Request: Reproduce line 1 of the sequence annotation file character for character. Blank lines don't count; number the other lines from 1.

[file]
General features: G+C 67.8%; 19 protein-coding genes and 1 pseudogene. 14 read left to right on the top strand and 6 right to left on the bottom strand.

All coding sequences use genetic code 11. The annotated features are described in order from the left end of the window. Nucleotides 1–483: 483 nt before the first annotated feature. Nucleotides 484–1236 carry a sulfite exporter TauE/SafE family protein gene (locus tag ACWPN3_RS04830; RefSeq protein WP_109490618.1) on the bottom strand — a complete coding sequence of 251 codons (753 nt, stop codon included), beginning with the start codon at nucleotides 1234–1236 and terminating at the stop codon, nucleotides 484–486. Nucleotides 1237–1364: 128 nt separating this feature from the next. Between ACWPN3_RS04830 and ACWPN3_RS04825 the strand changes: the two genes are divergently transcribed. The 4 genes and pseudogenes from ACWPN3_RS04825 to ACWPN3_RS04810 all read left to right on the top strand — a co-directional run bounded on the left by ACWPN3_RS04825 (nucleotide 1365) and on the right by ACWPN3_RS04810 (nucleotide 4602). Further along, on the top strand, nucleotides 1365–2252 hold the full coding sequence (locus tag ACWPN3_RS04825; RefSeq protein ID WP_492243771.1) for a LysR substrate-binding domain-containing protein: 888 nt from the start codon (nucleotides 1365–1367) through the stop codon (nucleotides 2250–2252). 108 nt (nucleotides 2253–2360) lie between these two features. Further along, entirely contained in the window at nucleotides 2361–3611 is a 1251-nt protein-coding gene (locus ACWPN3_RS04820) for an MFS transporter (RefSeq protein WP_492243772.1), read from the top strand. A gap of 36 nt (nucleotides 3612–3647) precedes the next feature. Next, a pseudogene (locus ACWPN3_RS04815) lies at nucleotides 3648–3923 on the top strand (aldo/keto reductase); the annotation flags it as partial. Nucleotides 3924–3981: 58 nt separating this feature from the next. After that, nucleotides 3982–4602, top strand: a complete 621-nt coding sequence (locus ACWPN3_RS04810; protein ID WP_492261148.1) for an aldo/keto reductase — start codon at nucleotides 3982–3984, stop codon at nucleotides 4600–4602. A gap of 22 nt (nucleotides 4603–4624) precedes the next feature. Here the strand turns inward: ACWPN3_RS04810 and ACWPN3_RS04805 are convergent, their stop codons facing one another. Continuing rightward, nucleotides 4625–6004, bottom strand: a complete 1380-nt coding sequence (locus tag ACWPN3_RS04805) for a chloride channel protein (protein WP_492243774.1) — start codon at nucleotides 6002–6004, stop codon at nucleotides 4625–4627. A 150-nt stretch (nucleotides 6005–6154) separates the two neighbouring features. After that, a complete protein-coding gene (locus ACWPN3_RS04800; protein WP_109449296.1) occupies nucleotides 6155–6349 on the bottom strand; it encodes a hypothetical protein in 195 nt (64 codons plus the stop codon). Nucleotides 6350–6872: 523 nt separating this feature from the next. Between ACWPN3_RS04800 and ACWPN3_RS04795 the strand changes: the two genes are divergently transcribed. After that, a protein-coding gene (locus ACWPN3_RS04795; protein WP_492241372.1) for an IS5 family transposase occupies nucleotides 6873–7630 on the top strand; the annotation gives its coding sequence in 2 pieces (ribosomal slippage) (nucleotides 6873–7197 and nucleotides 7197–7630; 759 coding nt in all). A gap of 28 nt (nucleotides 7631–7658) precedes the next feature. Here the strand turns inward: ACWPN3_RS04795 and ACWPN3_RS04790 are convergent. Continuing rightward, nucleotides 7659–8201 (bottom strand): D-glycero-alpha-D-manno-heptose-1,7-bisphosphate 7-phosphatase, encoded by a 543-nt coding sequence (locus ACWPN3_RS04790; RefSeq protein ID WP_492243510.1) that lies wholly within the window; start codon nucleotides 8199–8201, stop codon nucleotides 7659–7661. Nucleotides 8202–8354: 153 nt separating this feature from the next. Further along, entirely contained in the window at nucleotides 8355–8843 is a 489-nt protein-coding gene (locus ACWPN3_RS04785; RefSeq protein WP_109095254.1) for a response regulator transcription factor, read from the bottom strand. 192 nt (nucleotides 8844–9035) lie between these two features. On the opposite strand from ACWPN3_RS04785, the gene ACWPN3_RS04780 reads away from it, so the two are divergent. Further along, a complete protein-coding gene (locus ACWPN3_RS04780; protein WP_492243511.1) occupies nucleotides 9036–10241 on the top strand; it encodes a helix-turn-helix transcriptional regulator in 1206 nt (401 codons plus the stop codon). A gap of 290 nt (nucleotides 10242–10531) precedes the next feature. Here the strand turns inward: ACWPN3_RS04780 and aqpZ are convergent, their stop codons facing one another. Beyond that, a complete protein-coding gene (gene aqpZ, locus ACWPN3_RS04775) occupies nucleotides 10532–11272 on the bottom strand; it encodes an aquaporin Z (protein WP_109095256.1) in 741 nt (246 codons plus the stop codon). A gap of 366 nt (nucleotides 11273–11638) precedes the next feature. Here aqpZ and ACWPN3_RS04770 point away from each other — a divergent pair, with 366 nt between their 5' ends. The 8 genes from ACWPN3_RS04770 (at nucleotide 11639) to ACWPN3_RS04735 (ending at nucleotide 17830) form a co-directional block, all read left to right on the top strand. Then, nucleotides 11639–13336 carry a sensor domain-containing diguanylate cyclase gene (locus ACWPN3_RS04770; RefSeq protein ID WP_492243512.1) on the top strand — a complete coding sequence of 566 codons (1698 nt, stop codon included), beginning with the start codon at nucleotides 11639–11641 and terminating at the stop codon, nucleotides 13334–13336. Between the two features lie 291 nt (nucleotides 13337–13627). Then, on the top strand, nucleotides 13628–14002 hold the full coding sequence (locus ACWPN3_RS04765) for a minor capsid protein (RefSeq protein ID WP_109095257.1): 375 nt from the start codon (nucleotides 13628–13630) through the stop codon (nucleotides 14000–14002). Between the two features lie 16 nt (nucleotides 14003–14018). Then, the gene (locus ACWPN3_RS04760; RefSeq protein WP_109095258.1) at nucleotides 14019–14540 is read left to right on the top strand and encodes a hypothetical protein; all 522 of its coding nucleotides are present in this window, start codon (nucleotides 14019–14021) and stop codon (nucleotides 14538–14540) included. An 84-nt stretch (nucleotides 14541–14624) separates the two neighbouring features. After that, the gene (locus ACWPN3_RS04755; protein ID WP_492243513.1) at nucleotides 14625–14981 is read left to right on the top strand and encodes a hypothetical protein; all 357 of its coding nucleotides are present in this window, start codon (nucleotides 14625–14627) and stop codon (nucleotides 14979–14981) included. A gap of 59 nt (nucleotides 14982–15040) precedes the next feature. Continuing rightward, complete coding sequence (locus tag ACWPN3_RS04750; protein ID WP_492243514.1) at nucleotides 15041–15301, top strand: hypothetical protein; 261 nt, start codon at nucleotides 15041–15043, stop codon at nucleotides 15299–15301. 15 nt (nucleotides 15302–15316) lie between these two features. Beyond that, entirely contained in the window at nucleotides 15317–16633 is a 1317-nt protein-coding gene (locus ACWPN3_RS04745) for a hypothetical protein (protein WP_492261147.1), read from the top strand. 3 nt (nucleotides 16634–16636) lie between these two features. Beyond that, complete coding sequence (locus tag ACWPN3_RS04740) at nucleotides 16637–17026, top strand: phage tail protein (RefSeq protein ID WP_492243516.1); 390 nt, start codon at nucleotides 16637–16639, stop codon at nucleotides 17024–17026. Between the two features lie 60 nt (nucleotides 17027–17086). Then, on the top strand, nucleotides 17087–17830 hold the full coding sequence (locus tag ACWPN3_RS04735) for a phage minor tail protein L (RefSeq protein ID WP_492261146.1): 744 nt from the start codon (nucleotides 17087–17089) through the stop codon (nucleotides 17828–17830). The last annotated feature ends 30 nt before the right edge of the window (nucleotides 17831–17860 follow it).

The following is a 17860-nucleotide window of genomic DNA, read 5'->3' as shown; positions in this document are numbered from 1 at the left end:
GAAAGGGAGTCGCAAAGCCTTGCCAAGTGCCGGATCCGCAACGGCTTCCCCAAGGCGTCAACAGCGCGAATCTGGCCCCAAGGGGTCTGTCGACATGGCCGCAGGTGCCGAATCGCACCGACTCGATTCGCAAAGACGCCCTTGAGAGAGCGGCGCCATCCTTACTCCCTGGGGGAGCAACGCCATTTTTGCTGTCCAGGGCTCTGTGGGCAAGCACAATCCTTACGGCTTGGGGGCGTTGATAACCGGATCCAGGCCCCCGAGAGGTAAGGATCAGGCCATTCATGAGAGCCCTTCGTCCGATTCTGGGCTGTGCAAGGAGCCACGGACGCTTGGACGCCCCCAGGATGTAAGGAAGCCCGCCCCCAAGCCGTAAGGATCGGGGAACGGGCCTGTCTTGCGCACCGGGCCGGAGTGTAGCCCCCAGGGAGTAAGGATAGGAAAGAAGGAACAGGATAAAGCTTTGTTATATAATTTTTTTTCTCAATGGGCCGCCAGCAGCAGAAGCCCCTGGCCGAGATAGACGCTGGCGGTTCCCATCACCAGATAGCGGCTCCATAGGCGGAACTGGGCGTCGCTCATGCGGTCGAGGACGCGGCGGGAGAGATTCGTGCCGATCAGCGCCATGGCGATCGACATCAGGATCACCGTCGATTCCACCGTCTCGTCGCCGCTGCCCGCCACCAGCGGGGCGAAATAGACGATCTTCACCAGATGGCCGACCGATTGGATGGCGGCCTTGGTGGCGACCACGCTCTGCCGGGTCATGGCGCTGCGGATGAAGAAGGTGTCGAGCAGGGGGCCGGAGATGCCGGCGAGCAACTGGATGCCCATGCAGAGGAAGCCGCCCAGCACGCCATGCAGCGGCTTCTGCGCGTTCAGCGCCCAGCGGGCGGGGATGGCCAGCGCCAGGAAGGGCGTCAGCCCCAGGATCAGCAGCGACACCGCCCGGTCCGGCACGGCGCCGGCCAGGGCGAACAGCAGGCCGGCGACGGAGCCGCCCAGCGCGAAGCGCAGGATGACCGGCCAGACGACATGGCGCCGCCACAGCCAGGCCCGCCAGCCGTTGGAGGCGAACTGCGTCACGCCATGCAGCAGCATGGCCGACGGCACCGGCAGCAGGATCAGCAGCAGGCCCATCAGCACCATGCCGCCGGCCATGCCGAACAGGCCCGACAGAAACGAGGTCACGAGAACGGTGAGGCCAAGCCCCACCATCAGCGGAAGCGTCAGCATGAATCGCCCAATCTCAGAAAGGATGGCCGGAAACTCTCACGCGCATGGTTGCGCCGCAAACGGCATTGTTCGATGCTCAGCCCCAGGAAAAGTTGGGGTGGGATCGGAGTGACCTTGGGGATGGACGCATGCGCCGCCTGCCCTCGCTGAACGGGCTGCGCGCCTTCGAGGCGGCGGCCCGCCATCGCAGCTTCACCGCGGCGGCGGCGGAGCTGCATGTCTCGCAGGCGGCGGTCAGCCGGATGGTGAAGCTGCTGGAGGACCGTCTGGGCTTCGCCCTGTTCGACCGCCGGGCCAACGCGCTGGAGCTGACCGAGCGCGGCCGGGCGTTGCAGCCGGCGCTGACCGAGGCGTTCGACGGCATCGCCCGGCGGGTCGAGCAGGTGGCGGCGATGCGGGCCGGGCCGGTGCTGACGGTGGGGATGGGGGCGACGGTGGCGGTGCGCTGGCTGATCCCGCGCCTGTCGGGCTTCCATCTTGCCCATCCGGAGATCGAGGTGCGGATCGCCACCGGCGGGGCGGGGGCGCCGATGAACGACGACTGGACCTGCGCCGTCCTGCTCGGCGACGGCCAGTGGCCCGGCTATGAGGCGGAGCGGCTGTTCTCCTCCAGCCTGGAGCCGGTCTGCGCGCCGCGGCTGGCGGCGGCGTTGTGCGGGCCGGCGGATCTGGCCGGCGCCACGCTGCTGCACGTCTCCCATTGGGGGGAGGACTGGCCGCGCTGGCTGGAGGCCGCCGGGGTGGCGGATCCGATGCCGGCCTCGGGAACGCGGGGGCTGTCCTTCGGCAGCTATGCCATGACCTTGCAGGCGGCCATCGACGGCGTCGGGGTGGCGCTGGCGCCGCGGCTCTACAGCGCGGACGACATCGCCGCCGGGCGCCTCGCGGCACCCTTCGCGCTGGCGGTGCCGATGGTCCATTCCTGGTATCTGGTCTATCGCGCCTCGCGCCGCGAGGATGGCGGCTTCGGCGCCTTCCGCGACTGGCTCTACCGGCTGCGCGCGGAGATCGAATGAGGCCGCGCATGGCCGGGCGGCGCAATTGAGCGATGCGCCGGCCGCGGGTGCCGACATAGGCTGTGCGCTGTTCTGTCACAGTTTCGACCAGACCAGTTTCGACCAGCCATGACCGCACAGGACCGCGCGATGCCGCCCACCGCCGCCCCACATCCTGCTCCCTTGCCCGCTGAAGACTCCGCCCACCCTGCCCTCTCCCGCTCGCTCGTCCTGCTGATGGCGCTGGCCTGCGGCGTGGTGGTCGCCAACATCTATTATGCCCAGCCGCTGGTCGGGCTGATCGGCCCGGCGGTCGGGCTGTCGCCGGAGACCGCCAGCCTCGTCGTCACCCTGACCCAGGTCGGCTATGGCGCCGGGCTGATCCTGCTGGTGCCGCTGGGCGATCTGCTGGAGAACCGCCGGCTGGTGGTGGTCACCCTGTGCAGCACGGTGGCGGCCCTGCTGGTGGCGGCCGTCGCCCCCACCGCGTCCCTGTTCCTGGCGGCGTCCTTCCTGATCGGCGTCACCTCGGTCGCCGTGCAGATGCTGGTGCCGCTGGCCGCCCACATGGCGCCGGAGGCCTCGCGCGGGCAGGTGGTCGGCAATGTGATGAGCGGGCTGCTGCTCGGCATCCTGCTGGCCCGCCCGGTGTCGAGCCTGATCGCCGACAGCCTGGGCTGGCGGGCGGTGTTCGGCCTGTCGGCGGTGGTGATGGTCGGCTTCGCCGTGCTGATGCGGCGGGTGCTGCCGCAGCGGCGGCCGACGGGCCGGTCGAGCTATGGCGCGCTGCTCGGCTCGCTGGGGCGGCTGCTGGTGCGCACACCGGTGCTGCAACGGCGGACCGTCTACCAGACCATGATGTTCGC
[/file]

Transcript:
General features: G+C 67.8%; 19 protein-coding genes and 1 pseudogene. 14 read left to right on the top strand and 6 right to left on the bottom strand.